Wuthering Heights: Chapter 7 - Summary & Analysis

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      Catherine remains at Thrushcross Grange for 5 weeks and returns home on Christmas eve. She had gone away as a tomboy, Heathcliff's equal but she returns transformed into a dignified, well-groomed, elegant young lady.

      She immediately asks for Heathcliff and after kissing him, bursts out laughing at his neglected and unkempt appearance. Hurt, angry and sensitive to the difference between them, he quickly dashes from the room and keeps out of her way for the rest of the evening. It is Christmas Eve and Nelly, remembering old Earnshaw's love for the boy, tries to encourage him to come into the kitchen but Heathcliff sulks and goes to his room without supper.

      Next day, however, he asks Nelly to tidy him up and when Cathy, with the two young Lintons, Isabella and Edgar, returns from the Church, he goes to greet them. Unfortunately, Hindley meets him and annoyed at seeing him neat and cheerful, pushes him roughly back, saying his manners were not fit for the company. Edgar Linton makes a disparaging remark about Heathcliff's long hair and as a result, receives a tureen of hot apple sauce on his face. Consequently, Hindley flogs Heathcliff and locks him in his bedroom without any Christmas dinner. Catherine is filled with scorn for her weeping guests and pities Heathcliff.

      In the evening, as everyone listens to the band from Gimmerton, Cathy contrives to slip up to Heathcliff's room and helps him escape to the kitchen but he is unable to eat the food Nelly offers him. He is lost in his own thoughts, and when Nelly asks him what troubles him, he answers, "I am trying to settle how I shall pay Hindley back. I don't care how long I wait, if I can only do it at last"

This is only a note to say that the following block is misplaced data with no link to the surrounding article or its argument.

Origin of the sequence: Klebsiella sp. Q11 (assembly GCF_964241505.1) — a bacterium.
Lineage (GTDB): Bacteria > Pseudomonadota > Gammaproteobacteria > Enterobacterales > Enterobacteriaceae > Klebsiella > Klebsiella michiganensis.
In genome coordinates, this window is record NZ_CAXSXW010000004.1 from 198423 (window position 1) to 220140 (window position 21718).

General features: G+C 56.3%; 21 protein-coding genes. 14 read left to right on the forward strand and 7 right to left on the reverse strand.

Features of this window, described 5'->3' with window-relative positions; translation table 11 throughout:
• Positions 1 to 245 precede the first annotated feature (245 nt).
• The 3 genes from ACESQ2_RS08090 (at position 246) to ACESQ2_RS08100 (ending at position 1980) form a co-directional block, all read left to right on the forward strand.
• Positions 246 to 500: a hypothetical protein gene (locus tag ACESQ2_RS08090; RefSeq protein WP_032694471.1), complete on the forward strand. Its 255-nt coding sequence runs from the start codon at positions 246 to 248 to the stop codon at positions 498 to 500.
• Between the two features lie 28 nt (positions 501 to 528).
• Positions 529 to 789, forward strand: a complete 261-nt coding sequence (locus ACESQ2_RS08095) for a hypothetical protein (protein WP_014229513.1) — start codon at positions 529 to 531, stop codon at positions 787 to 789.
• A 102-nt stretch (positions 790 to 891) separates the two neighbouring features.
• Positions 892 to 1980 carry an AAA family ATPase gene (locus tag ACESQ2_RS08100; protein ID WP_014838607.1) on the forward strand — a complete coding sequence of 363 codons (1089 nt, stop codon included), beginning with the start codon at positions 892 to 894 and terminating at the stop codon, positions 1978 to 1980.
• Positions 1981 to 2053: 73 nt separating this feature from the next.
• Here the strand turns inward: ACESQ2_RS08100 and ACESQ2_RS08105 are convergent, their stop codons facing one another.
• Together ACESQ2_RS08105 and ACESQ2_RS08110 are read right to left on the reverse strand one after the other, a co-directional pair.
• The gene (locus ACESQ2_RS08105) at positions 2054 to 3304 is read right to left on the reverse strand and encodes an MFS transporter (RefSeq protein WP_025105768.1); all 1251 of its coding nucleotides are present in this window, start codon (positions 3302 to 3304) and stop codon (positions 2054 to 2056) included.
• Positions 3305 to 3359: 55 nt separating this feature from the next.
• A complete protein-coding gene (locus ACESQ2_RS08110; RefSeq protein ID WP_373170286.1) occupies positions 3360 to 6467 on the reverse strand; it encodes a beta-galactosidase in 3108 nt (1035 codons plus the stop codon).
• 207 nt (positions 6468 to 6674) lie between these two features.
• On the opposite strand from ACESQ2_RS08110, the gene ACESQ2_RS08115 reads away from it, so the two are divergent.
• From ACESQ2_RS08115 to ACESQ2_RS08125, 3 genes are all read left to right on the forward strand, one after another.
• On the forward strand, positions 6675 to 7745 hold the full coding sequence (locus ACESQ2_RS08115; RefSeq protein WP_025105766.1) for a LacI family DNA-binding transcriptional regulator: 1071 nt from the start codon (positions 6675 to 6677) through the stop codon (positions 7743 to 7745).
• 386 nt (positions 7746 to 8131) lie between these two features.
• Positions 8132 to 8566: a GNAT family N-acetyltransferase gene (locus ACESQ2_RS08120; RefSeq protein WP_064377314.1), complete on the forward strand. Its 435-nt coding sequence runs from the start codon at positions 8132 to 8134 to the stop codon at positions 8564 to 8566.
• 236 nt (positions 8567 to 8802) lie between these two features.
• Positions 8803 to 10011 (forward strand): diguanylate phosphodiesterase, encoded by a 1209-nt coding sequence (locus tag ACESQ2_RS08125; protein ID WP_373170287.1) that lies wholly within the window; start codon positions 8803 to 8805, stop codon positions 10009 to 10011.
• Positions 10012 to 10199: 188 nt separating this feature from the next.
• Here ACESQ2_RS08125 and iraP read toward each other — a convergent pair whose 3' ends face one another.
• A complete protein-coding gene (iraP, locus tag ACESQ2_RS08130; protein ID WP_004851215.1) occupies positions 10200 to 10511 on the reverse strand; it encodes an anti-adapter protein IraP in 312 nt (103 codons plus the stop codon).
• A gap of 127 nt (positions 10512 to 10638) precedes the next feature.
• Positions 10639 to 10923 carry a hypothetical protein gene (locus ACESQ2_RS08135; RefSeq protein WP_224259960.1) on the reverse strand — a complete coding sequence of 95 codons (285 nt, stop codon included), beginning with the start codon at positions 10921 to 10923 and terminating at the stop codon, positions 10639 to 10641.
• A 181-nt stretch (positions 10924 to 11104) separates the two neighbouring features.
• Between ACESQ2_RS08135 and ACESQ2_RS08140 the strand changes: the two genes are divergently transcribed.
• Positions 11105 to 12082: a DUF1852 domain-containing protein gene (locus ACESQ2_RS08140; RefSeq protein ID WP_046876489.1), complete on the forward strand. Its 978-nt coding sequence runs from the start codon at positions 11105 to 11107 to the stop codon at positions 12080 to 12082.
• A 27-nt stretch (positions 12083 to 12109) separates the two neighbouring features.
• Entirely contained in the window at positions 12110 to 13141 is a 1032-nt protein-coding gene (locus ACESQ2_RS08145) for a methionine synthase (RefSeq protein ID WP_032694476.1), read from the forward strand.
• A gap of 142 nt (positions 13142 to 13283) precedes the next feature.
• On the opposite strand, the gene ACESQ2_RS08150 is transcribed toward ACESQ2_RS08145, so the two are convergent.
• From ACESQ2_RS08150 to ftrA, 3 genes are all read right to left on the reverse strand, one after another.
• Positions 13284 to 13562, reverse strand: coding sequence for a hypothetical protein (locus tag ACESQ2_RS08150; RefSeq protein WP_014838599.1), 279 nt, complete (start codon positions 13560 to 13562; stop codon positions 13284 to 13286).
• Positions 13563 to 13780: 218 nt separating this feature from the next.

The chapter ends with Lockwood persuading Nelly Dean to continue the story slowly, omitting nothing of importance.

Critical Analysis

      The fairy tale element of the novel is seen when Nelly describes Heathcliff as a prince in disguise. However, this is happy picture does not last. Heathcliff is ill-treated and this turns him into an 'imp of Satan' (chapter 4).

      For once in the novel we are given a picture of the traditional life of the country as it could be seen in farm-houses such as Wuthering Heights—the great fires, the sumptuous Christmas fare of goose: cakes, tarts, fruit and mulled ale, the carol singers and the village band. This Christmas cheer highlights the spiritual desolation all the more: Edgar and Isabella weep, Heathcliff is flogged (whipped), Catherine cannot eat her dinner. Nelly sadly remembers happier Christmases when old Mr. Earnshaw was alive. The dismal evening ends with Heathcliff's unchristian vow of revenge against Hindley. He is thus taking upon himself God's function of punishing the wicked. Yet we feel an overwhelming sympathy for Heathcliff has overcome his feelings of misery and despair and has tried to 'be good', only to be punished and treated as an outcast. This hardens his heart and begins a new phase of the action.

      We are henceforth always to see Heathcliff obsessed by bitterness and hate — the result of a denial of love and caring to him at this moment.

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